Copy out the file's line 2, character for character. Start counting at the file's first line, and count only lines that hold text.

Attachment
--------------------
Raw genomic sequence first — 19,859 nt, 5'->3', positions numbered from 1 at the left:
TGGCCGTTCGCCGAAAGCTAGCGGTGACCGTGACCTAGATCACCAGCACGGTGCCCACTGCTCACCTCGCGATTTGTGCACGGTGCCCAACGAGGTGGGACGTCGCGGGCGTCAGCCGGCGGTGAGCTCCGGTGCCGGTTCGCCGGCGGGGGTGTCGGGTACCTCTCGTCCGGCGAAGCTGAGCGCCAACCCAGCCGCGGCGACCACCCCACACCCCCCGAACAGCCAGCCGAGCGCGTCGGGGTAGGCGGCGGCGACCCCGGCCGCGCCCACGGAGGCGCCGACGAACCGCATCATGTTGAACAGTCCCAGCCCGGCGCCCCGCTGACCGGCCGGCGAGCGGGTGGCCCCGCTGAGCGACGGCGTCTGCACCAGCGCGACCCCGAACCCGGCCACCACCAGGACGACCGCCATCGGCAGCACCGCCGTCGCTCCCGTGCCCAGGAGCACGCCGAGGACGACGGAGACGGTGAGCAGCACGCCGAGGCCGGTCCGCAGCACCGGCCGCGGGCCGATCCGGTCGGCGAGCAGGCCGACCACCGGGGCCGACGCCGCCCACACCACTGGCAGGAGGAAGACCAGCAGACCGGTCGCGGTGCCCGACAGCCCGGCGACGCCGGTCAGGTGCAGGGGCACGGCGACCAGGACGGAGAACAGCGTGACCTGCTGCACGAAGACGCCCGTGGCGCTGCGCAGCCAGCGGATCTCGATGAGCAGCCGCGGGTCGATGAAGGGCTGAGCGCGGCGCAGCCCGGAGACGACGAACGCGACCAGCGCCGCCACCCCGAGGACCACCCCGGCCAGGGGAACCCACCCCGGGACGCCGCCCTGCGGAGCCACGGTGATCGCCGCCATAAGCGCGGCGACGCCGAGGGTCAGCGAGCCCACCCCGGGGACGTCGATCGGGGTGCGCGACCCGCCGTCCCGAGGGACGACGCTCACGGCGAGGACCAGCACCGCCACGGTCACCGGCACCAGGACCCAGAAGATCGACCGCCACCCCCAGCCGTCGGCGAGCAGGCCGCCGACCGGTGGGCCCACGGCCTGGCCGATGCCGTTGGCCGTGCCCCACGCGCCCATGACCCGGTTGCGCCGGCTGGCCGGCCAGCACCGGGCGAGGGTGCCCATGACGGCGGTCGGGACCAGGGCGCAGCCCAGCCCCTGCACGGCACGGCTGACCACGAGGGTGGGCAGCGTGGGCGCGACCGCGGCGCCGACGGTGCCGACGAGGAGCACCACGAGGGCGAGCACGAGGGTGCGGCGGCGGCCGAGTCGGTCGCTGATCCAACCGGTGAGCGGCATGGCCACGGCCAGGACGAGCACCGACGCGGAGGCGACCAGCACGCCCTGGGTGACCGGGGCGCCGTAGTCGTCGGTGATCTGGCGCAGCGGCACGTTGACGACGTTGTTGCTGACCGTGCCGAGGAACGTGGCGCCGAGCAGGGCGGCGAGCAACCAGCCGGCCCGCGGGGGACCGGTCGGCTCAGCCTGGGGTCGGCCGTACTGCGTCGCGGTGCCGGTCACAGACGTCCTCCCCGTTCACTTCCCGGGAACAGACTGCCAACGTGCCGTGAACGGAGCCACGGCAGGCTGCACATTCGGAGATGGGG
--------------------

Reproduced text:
TGGCCGTTCGCCGAAAGCTAGCGGTGACCGTGACCTAGATCACCAGCACGGTGCCCACTGCTCACCTCGCGATTTGTGCACGGTGCCCAACGAGGTGGGACGTCGCGGGCGTCAGCCGGCGGTGAGCTCCGGTGCCGGTTCGCCGGCGGGGGTGTCGGGTACCTCTCGTCCGGCGAAGCTGAGCGCCAACCCAGCCGCGGCGACCACCCCACACCCCCCGAACAGCCAGCCGAGCGCGTCGGGGTAGGCGGCGGCGACCCCGGCCGCGCCCACGGAGGCGCCGACGAACCGCATCATGTTGAACAGTCCCAGCCCGGCGCCCCGCTGACCGGCCGGCGAGCGGGTGGCCCCGCTGAGCGACGGCGTCTGCACCAGCGCGACCCCGAACCCGGCCACCACCAGGACGACCGCCATCGGCAGCACCGCCGTCGCTCCCGTGCCCAGGAGCACGCCGAGGACGACGGAGACGGTGAGCAGCACGCCGAGGCCGGTCCGCAGCACCGGCCGCGGGCCGATCCGGTCGGCGAGCAGGCCGACCACCGGGGCCGACGCCGCCCACACCACTGGCAGGAGGAAGACCAGCAGACCGGTCGCGGTGCCCGACAGCCCGGCGACGCCGGTCAGGTGCAGGGGCACGGCGACCAGGACGGAGAACAGCGTGACCTGCTGCACGAAGACGCCCGTGGCGCTGCGCAGCCAGCGGATCTCGATGAGCAGCCGCGGGTCGATGAAGGGCTGAGCGCGGCGCAGCCCGGAGACGACGAACGCGACCAGCGCCGCCACCCCGAGGACCACCCCGGCCAGGGGAACCCACCCCGGGACGCCGCCCTGCGGAGCCACGGTGATCGCCGCCATAAGCGCGGCGACGCCGAGGGTCAGCGAGCCCACCCCGGGGACGTCGATCGGGGTGCGCGACCCGCCGTCCCGAGGGACGACGCTCACGGCGAGGACCAGCACCGCCACGGTCACCGGCACCAGGACCCAGAAGATCGACCGCCACCCCCAGCCGTCGGCGAGCAGGCCGCCGACCGGTGGGCCCACGGCCTGGCCGATGCCGTTGGCCGTGCCCCACGCGCCCATGACCCGGTTGCGCCGGCTGGCCGGCCAGCACCGGGCGAGGGTGCCCATGACGGCGGTCGGGACCAGGGCGCAGCCCAGCCCCTGCACGGCACGGCTGACCACGAGGGTGGGCAGCGTGGGCGCGACCGCGGCGCCGACGGTGCCGACGAGGAGCACCACGAGGGCGAGCACGAGGGTGCGGCGGCGGCCGAGTCGGTCGCTGATCCAACCGGTGAGCGGCATGGCCACGGCCAGGACGAGCACCGACGCGGAGGCGACCAGCACGCCCTGGGTGACCGGGGCGCCGTAGTCGTCGGTGATCTGGCGCAGCGGCACGTTGACGACGTTGTTGCTGACCGTGCCGAGGAACGTGGCGCCGAGCAGGGCGGCGAGCAACCAGCCGGCCCGCGGGGGACCGGTCGGCTCAGCCTGGGGTCGGCCGTACTGCGTCGCGGTGCCGGTCACAGACGTCCTCCCCGTTCACTTCCCGGGAACAGACTGCCAACGTGCCGTGAACGGAGCCACGGCAGGCTGCACATTCGGAGATGGGG